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FAO calls for effort to enable family farmers as private investors

Pioneering partnerships needed for the Sustainable Development Agenda

24 September 2018, New York - Successful implementation of the 2030 Sustainable Development Agenda will require broad-based partnerships with the private sector, which includes the hundreds of millions of family farmers who produce much of the world's food and often operate with few business incentives, FAO Director-General José Graziano da Silva said.

"Unleashing the potential of private sector investments in agriculture represents today one of the most effective ways to reduce hunger and poverty while safeguarding the environment," he said at a High-Level Meeting held late Monday to launch the United Nations Secretary-General's strategy for financing the 2030 Agenda.

The Sustainable Development Goals "need to be affordable globally" and, as they will entail trillions of dollars of financial investment, fundamentally represent a "major partnership building endeavor," Graziano da Silva said.

Progress towards Zero Hunger - the second SDG - has slipped backwards in recent years, reflecting new challenges that underscore how the entire SDG agenda must be addressed holistically, which will require all participants to "profoundly revise and adapt our own development cooperation toolkit," he said.

Other speakers at the event included UN Secretary-General António Guterres and International Monetary Fund Managing Director Christine Lagarde as well as a host of government leaders from around the world, the heads of large philanthropic foundations and of some of the world's largest asset managers.

A pathway towards financing the SDGs was agreed by international governments in 2015 with the Addis Ababa Action Agenda, which covered issues ranging from technology and trade to capacity building, South-South Cooperation and the need to better harness domestic resources to country-run programmes covering basic human needs such as social protection and energy, transport, water and sanitation infrastructures.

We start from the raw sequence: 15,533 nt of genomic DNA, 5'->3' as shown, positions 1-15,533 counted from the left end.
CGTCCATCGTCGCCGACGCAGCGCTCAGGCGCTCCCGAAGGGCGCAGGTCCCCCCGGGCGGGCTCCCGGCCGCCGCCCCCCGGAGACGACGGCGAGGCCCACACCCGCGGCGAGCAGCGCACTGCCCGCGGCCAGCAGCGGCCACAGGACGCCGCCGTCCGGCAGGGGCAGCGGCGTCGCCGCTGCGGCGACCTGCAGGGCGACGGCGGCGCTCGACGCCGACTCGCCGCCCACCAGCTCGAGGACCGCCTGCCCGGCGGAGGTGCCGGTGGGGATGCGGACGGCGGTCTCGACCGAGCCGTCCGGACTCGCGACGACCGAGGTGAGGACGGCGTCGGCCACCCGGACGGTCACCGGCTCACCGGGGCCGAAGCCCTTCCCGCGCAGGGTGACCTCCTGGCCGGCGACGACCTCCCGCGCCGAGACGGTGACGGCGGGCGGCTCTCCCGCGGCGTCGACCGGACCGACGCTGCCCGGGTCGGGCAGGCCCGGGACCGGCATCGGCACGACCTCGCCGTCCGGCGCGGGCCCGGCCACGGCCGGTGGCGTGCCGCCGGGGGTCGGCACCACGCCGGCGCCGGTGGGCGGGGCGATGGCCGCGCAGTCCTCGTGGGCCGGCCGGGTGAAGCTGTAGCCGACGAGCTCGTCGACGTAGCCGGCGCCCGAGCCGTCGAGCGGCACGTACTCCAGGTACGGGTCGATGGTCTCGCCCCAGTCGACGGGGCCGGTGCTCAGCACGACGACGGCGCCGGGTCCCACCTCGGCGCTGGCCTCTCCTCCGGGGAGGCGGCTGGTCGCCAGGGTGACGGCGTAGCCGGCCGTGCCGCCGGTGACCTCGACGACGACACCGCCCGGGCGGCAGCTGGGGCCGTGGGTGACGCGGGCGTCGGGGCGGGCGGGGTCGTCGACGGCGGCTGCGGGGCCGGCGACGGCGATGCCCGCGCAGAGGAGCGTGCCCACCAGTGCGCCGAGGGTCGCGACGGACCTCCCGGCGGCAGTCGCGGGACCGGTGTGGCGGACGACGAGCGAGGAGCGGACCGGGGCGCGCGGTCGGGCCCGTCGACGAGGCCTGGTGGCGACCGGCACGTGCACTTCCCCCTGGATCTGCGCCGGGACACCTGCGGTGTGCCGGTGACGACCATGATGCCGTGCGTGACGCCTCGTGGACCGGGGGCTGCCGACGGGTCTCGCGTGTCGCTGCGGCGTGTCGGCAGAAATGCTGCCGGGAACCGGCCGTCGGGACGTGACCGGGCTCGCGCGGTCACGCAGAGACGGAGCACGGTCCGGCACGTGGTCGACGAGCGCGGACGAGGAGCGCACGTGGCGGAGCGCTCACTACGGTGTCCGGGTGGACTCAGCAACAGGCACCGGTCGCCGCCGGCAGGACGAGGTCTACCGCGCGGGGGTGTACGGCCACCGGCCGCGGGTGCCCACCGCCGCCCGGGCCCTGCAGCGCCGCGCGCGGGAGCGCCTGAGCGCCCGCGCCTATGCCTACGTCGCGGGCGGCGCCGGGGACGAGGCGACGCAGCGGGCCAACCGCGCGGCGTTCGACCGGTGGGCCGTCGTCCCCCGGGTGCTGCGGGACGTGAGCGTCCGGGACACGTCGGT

Helping smallholders

More than 90 percent of the world's more than 570 million farms are family run, mostly consisting of small-scale activities that - especially in rainfed areas, face high risks and low returns, making private investment harder to attract.

Graziano da Silva called for a "strategy for crowding in private investments" into these farms and related food value chains, along with measures that can reduce the risk and increase the profitability of such enterprises.

The Investment Centre is FAO's core division dealing with agricultural investment, and has leveraged more than $120 billion in projects for member countries over the years. In 2017 it engaged in 55 projects in 35 countries.

"The reality is that funding for FAO's work is still very limited," Graziano da Silva said, noting that while the organization has met or exceeded its voluntary resource mobilization target in the past years. Our resource base remains highly concentrated in a few donors."

FAO is exploring new business models for increased and diverse partnerships, with a focus on South-South and triangular cooperation, domestic resource mobilization and hybrid, public-and-private funding modalities.

An example, cited by the Director-General, is FAO is scaling up producer-centric partnerships such as the Global Alliance for Sustainable Livestock, which now has more than 100 institutional partners worldwide. Another is a new partnership, Alliances for Action, with the International Trade Centre.

Photo: ©FAO/Vyacheslav Oseledko
Driving cows to pasture in Kyrgyzstan.

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